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Fact check: Melatonin could help against COVID-19, but more studies are needed

USA TODAY logo USA TODAY 11/30/2020 Miriam Fauzia, USA TODAY
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The claim: Melatonin can prevent COVID-19

a close up of a plastic toothbrush in a cup: Months into the COVID-19 pandemic, states are setting records for the most new cases and deaths in a week. © Provided by USA TODAY Months into the COVID-19 pandemic, states are setting records for the most new cases and deaths in a week.

Can a natural sleep aid be useful against the novel coronavirus? Apparently so, according to a claim floating around social media. 

"The Cleveland Clinic was able to show that the ancient molecule melatonin has the greatest potential out of 34 drugs used to prevent and treat C 19," Facebook user Doris Loh posted Nov. 17, referring to a study published by the medical center.

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Melatonin received much attention in October after President Donald Trump's COVID-19 diagnosis and hospitalization at Walter Reed National Military Medical Center. The president took the supplement as part of a medical regimen that included Gilead's remdesivir, Regeneron's antibody cocktail and over-the-counter zinc, antacids and aspirin, the latter three of which have not demonstrated compelling therapeutic value.  

Loh suggested ascorbic acid, or vitamin C, may have a role in COVID-19 treatment and detailed an upcoming Cleveland Clinic clinical trial comparing the effectiveness of zinc, ascorbic acid or a combination for coronavirus treatment.

"Which arm do you think will have the best outcomes? But more importantly, have you had your AA and MEL today?" she wrote.   

USA TODAY could not reach Loh for further comment.     

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What is melatonin?

Deep within the brain lies the pea-sized pineal gland, which primarily produces the hormone melatonin. It does this in response to changes in light, slowly releasing the slumber-inducing molecule as the sun goes down and easing off as it rises.

Aside from governing sleep, melatonin is linked to many other biological processes, such as reproductive development, and may  underlie cancer and mental health problems such as major depressive or bipolar disorder.   

When it comes to immune function, melatonin may be critical in keeping the body's inflammatory response at bay, as observed in a study in 2019 published on the ScienceDirect website. This study found the hormone appeared to work synergistically with an antiviral drug to keep influenza A-infected mice from dying.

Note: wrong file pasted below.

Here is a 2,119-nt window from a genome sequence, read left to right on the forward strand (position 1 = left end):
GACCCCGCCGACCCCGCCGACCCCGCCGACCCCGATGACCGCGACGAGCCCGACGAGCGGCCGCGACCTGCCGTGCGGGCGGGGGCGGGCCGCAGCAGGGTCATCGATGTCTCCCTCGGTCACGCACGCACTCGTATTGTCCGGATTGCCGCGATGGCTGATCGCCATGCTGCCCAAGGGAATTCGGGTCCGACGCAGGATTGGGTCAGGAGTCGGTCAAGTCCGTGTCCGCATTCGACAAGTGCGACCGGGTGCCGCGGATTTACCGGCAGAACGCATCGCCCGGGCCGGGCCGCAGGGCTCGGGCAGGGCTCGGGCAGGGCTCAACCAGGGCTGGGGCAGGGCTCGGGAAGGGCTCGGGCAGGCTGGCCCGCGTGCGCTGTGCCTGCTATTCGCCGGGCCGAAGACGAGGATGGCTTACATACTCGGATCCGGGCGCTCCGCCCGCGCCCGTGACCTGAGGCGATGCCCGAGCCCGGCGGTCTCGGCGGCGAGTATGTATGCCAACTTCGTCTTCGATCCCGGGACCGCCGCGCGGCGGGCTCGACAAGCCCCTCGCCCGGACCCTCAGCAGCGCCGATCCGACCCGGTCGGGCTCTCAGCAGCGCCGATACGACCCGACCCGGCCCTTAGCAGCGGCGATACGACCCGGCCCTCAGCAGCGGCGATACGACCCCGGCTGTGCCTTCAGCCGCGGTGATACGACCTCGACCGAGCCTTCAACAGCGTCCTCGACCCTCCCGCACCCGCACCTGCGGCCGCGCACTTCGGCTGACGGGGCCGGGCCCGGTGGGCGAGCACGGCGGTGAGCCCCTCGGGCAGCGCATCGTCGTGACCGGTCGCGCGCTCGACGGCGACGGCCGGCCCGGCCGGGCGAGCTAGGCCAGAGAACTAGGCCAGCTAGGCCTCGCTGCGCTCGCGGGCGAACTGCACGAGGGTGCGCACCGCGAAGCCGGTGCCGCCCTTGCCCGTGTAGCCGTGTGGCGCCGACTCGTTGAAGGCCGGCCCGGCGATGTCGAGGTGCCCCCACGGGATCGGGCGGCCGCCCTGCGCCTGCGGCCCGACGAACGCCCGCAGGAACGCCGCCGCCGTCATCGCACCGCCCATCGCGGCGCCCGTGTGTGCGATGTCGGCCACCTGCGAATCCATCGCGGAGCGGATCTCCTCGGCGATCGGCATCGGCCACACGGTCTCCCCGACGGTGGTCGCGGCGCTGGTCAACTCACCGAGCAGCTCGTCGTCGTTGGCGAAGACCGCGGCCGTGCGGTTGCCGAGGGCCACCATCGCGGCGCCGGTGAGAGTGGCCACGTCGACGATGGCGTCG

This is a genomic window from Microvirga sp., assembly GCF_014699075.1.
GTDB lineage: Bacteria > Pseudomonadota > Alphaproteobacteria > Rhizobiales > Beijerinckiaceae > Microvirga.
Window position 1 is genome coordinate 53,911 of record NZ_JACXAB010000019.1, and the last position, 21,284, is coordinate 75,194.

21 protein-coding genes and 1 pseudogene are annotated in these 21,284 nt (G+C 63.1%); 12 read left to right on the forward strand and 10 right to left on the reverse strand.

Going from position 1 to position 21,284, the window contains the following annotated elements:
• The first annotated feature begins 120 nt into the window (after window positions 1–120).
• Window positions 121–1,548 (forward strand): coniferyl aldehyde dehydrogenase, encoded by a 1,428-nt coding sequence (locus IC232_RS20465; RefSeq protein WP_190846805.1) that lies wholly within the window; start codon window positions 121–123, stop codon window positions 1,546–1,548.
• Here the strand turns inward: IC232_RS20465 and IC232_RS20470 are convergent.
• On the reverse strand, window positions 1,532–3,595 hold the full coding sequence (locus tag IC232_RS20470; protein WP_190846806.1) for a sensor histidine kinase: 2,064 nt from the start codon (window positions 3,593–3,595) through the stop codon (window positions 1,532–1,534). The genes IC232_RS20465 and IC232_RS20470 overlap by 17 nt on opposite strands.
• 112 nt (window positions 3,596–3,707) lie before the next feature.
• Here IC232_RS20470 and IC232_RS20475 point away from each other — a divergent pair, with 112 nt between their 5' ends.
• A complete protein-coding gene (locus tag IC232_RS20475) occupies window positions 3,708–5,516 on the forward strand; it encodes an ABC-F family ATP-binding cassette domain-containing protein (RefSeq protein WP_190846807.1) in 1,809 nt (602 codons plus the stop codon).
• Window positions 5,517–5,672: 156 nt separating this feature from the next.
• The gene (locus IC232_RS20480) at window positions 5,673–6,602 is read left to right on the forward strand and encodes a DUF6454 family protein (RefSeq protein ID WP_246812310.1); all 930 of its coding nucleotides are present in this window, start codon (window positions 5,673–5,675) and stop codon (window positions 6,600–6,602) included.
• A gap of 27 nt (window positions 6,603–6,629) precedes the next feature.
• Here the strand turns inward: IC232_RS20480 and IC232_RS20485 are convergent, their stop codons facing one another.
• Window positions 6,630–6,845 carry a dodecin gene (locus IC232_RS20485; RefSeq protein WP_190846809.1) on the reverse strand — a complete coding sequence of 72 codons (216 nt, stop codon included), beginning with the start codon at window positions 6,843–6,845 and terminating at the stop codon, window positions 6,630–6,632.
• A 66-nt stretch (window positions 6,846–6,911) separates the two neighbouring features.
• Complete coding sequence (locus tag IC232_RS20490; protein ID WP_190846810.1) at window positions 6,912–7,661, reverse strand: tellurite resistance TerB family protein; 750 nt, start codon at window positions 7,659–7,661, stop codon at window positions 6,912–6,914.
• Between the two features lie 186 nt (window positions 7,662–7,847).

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What did the Cleveland Clinic study find?

On the hunt to find a coronavirus treatment, the Cleveland Clinic study published Nov. 6 looked at 34 different drugs used to treat a variety of respiratory, cardiovascular, neurological and immunologic diseases, as well as cancer. Anti-hypertensive drugs targeting the angiotensin receptor, a protein found on the surface of many cell types and used by the coronavirus as a point of entry, were included. 

Melatonin usage was observed to lower the chance of a positive coronavirus test, after adjusting for age, sex, race, smoking history and various disease comorbidities, by about 28%. Even compared with drugs targeting the angiotensin receptor, melatonin usage seemed to significantly reduce the likelihood of a positive  test. 

The study looked at different patient subgroups and found melatonin usage associated with a 52% reduced likelihood of a positive result for Black patients. Melatonin usage was likewise observed to lower the probability of a positive test result for diabetics, less so for asthmatic and hypertensive patients.    

Though these discoveries sound promising, there is a caveat.

Because this was an observational study examining nearly 27,000 patients who underwent coronavirus testing with the Cleveland Clinic Health System, its findings only suggest a possible association between melatonin usage and COVID-19. Randomized controlled trials, the gold standard for clinical research, are needed to establish whether there is an actual clinical benefit to the hormone, something the study's authors acknowledged. 

"It is very important to note these findings do not suggest people should start to take melatonin without consulting their physician," said Dr. Feixiong Cheng, the study's lead author, in a news release in November. "Large-scale observational studies and randomized controlled trials are critical to validate the clinical benefit of melatonin for patients with COVID-19, but we are excited about the associations put forth in this study and the opportunity to further explore them."

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Our rating: Missing context

We rate this claim MISSING CONTEXT, because without additional context it might be misleading. A Cleveland Clinic study did find melatonin usage associated with a reduced likelihood of a positive coronavirus laboratory test; however, because the study was observational, it does not prove benefits. Randomized controlled trials are needed to establish a link between melatonin usage and preventing COVID-19. 

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This article originally appeared on USA TODAY: Fact check: Melatonin could help against COVID-19, but more studies are needed

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